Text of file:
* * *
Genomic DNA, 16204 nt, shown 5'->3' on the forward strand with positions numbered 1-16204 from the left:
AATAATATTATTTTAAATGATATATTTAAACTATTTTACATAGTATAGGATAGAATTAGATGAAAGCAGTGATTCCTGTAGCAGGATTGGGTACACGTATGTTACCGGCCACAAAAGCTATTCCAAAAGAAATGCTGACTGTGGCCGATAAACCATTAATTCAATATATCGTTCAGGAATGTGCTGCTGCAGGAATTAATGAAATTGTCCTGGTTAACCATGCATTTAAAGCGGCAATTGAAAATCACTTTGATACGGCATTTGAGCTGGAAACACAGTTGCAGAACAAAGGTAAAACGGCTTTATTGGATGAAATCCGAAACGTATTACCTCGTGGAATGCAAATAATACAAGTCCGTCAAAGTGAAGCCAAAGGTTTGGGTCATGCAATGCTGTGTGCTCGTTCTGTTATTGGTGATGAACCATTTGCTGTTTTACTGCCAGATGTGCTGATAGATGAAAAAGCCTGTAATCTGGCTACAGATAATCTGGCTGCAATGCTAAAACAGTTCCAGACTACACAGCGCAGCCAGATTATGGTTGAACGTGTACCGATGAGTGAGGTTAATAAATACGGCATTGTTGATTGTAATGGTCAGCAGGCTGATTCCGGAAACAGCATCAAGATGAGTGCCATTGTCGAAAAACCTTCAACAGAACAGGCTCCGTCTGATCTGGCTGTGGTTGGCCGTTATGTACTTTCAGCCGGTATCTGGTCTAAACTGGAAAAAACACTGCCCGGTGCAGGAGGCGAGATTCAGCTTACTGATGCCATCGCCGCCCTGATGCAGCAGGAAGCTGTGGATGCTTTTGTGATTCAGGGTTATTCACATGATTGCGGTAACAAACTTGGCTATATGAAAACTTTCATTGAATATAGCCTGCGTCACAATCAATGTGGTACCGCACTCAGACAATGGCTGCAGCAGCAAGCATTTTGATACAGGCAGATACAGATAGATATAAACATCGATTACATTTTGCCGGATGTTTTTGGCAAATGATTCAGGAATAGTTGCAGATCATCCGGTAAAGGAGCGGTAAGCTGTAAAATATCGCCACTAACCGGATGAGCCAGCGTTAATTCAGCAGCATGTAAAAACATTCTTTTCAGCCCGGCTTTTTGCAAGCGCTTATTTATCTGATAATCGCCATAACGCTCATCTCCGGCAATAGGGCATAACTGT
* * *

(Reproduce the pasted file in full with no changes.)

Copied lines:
Genomic DNA, 16204 nt, shown 5'->3' on the forward strand with positions numbered 1-16204 from the left:
AATAATATTATTTTAAATGATATATTTAAACTATTTTACATAGTATAGGATAGAATTAGATGAAAGCAGTGATTCCTGTAGCAGGATTGGGTACACGTATGTTACCGGCCACAAAAGCTATTCCAAAAGAAATGCTGACTGTGGCCGATAAACCATTAATTCAATATATCGTTCAGGAATGTGCTGCTGCAGGAATTAATGAAATTGTCCTGGTTAACCATGCATTTAAAGCGGCAATTGAAAATCACTTTGATACGGCATTTGAGCTGGAAACACAGTTGCAGAACAAAGGTAAAACGGCTTTATTGGATGAAATCCGAAACGTATTACCTCGTGGAATGCAAATAATACAAGTCCGTCAAAGTGAAGCCAAAGGTTTGGGTCATGCAATGCTGTGTGCTCGTTCTGTTATTGGTGATGAACCATTTGCTGTTTTACTGCCAGATGTGCTGATAGATGAAAAAGCCTGTAATCTGGCTACAGATAATCTGGCTGCAATGCTAAAACAGTTCCAGACTACACAGCGCAGCCAGATTATGGTTGAACGTGTACCGATGAGTGAGGTTAATAAATACGGCATTGTTGATTGTAATGGTCAGCAGGCTGATTCCGGAAACAGCATCAAGATGAGTGCCATTGTCGAAAAACCTTCAACAGAACAGGCTCCGTCTGATCTGGCTGTGGTTGGCCGTTATGTACTTTCAGCCGGTATCTGGTCTAAACTGGAAAAAACACTGCCCGGTGCAGGAGGCGAGATTCAGCTTACTGATGCCATCGCCGCCCTGATGCAGCAGGAAGCTGTGGATGCTTTTGTGATTCAGGGTTATTCACATGATTGCGGTAACAAACTTGGCTATATGAAAACTTTCATTGAATATAGCCTGCGTCACAATCAATGTGGTACCGCACTCAGACAATGGCTGCAGCAGCAAGCATTTTGATACAGGCAGATACAGATAGATATAAACATCGATTACATTTTGCCGGATGTTTTTGGCAAATGATTCAGGAATAGTTGCAGATCATCCGGTAAAGGAGCGGTAAGCTGTAAAATATCGCCACTAACCGGATGAGCCAGCGTTAATTCAGCAGCATGTAAAAACATTCTTTTCAGCCCGGCTTTTTGCAAGCGCTTATTTATCTGATAATCGCCATAACGCTCATCTCCGGCAATAGGGCATAACTGT